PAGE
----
A – C
Type of waterproof fabric system where the Face Fabric is bonded to a Waterproof Membrane, no Backer. Lightweight but condensation next to skin
Fabric property, allowing it to stretch along one axis (warp or weft). See Mechanical Stretch & Elasticated
Type of waterproof fabric system where the Face fabric is bonded to a waterproof membrane with a printed 1/2 layer on the inside. Lightweight with condensation a little away from the skin.
Type of waterproof fabric system where the Face fabric is bonded to a waterproof membrane and a woven fabric backer. Heavier weight but most comfortable with condensation away from the skin.
Type of waterproof fabric system where the Face fabric is bonded to a waterproof membrane, woven fabric backer. Heavier weight but most comfortable with condensation away from the skin.
Fabric property, allowing it to stretch along each axis (warp & weft). See Mechanical Stretch & Elasticated
Refers to clothing designed for movement. Close fitting to allow fabrics to perform and freedom of movement.
Breathable insulation, suitable for moving quickly in. Synthetic Insulation such as the Core range tends to be better than Down for Active use as opposed to Static Warmth.
Lining inside a waterproof layer, usually bonded to the membrane, though in some cheaper or heavier waterproofs, a loose ‘drop lining’. Provides a space between the skin and the membrane layer. Protects the membrane from oil, salt and dirt plus increases comfort by keeping the membrane away from the skin. Usually a woven fabric.
The one that descends with all the grace of a toddler on Calpol. See also Stack it Stan
When water forms discrete droplets on the surface of a fabric and can be shaken off. Caused by the DWR. When this stops, the fabric is prone to wetting out.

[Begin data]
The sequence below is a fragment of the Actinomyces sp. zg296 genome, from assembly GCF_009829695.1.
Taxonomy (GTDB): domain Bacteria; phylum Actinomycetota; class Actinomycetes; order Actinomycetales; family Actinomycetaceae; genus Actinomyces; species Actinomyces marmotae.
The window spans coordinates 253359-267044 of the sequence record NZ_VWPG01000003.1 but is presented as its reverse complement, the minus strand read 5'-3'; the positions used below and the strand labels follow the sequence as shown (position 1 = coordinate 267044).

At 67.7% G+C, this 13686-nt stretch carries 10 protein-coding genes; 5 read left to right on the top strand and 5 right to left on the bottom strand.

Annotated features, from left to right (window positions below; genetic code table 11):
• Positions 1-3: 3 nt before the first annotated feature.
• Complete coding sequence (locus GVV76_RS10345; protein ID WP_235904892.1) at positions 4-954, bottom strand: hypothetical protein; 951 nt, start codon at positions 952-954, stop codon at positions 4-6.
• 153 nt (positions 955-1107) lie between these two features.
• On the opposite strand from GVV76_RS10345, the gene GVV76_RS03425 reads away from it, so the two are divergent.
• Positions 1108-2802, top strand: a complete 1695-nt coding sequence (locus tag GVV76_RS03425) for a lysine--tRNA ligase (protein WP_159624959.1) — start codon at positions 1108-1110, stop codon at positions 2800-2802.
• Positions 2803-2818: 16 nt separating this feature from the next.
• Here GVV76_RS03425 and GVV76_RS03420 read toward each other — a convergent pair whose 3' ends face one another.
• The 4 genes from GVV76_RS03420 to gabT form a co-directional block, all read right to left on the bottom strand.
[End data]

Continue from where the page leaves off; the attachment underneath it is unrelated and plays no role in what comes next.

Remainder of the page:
The angle, usually given in degrees, between North and an object or direction of travel. Used when navigating with a map & compass, especially during a Mountain Marathon.
The one that says its south even when the compass says north. Usually found muttering something about ‘polar reversal’. Don’t trust their Bearing
The one that will take a punt and usually end up thigh-deep in muck. Identifiable by their battlecry “It’ll be reeeeet!”. In Bog We Trust.
A runner whose superior understanding and affinity with bogs allows them pass unscathed where others are left floundering as their sanity and speed is drained.
Two fabrics joined without stitching (using glues or heat activated methods)
Allows transfer of water vapour. Driven by a difference in humidity either side of the fabric, measured in g/m2 over 24hrs. See also Wicking & Quick Drying
Fluorpolymer applied to fabric to enhance water repellency & stain resistance. Toxic chemical that is harmful to aquatic life. The aim is to find a DWR with a ‘C0’ profile. See also DWR.
How much a pack or pouch can carry, measured in litres. See Volume.
The one usually found playing “Battleships” i.e. circling a CP in the hope of stumbling across it. Needs a Tour Guide. See also Navago Hero.
Point marked on a map that is to be found during a Mountain Marathon or Fell Race.
A zero waste (or near zero) manufacturing process, allowing products to be 100% recycled at end of life to produce a high-quality secondary product, over and over again. See also InfiniOMM.
Low cloud or mist encountered in the mountains/hills. Makes seeing where you’re going very difficult, may require taking a Bearing.
A hypothetical temperature value applied to sleeping bags. Comfort rating (as opposed to Lower & Extreme) is the temperature at which an average female would sleep comfortably. OMM does not use this measure for sleep systems as it is not applicable to variable real-world conditions. See TOG
OMM’s closest clothing fit. For first layer garments & leggings. See also Active & Regular Fit & Fitted
To traverse a slope whilst maintaining the same altitude. Allows progress across terrain without unnecessary height gain, though can involve crossing difficult and off-camber ground.
D – H
Unit of weight of a yarn equating to grams per 9,000m. The higher the number stronger the fabric.
The insulating feathers found on geese & ducks, used in the manufacture of some insulated clothing. Though very warm for its weight, it loses almost all its insulating properties when wet, making it largely unsuitable for use in typical UK conditions, especially on The OMM. See also Synthetic Insulation.